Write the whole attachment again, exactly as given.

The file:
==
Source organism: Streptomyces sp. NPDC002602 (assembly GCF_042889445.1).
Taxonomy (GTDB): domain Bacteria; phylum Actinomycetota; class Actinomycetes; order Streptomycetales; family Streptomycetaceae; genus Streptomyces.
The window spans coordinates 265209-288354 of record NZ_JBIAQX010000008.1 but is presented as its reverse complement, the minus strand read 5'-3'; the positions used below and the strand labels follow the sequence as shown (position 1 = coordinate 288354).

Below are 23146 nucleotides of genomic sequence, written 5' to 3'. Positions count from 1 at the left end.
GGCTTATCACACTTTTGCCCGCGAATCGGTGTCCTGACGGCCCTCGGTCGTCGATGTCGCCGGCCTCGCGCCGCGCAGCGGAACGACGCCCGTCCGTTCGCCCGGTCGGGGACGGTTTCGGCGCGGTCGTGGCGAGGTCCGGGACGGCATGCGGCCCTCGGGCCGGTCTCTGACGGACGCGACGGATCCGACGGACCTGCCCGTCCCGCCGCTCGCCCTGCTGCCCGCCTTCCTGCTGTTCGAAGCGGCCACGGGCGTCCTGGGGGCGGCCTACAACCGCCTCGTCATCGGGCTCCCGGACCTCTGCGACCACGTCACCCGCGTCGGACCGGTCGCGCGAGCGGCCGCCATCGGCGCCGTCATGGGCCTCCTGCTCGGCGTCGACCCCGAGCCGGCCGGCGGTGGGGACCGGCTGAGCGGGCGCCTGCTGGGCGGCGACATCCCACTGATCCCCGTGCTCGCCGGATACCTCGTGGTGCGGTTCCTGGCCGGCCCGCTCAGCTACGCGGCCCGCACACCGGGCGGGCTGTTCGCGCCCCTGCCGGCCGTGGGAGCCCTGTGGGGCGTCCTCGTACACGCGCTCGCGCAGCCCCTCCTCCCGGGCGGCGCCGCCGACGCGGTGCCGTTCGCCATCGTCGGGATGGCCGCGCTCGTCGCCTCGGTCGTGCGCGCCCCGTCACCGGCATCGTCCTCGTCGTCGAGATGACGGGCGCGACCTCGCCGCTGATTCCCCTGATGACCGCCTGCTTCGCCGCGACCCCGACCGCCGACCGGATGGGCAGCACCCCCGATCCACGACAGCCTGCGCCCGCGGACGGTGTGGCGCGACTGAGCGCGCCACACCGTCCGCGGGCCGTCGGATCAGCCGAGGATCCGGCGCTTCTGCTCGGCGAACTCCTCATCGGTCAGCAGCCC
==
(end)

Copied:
Source organism: Streptomyces sp. NPDC002602 (assembly GCF_042889445.1).
Taxonomy (GTDB): domain Bacteria; phylum Actinomycetota; class Actinomycetes; order Streptomycetales; family Streptomycetaceae; genus Streptomyces.
The window spans coordinates 265209-288354 of record NZ_JBIAQX010000008.1 but is presented as its reverse complement, the minus strand read 5'-3'; the positions used below and the strand labels follow the sequence as shown (position 1 = coordinate 288354).

Below are 23146 nucleotides of genomic sequence, written 5' to 3'. Positions count from 1 at the left end.
GGCTTATCACACTTTTGCCCGCGAATCGGTGTCCTGACGGCCCTCGGTCGTCGATGTCGCCGGCCTCGCGCCGCGCAGCGGAACGACGCCCGTCCGTTCGCCCGGTCGGGGACGGTTTCGGCGCGGTCGTGGCGAGGTCCGGGACGGCATGCGGCCCTCGGGCCGGTCTCTGACGGACGCGACGGATCCGACGGACCTGCCCGTCCCGCCGCTCGCCCTGCTGCCCGCCTTCCTGCTGTTCGAAGCGGCCACGGGCGTCCTGGGGGCGGCCTACAACCGCCTCGTCATCGGGCTCCCGGACCTCTGCGACCACGTCACCCGCGTCGGACCGGTCGCGCGAGCGGCCGCCATCGGCGCCGTCATGGGCCTCCTGCTCGGCGTCGACCCCGAGCCGGCCGGCGGTGGGGACCGGCTGAGCGGGCGCCTGCTGGGCGGCGACATCCCACTGATCCCCGTGCTCGCCGGATACCTCGTGGTGCGGTTCCTGGCCGGCCCGCTCAGCTACGCGGCCCGCACACCGGGCGGGCTGTTCGCGCCCCTGCCGGCCGTGGGAGCCCTGTGGGGCGTCCTCGTACACGCGCTCGCGCAGCCCCTCCTCCCGGGCGGCGCCGCCGACGCGGTGCCGTTCGCCATCGTCGGGATGGCCGCGCTCGTCGCCTCGGTCGTGCGCGCCCCGTCACCGGCATCGTCCTCGTCGTCGAGATGACGGGCGCGACCTCGCCGCTGATTCCCCTGATGACCGCCTGCTTCGCCGCGACCCCGACCGCCGACCGGATGGGCAGCACCCCCGATCCACGACAGCCTGCGCCCGCGGACGGTGTGGCGCGACTGAGCGCGCCACACCGTCCGCGGGCCGTCGGATCAGCCGAGGATCCGGCGCTTCTGCTCGGCGAACTCCTCATCGGTCAGCAGCCC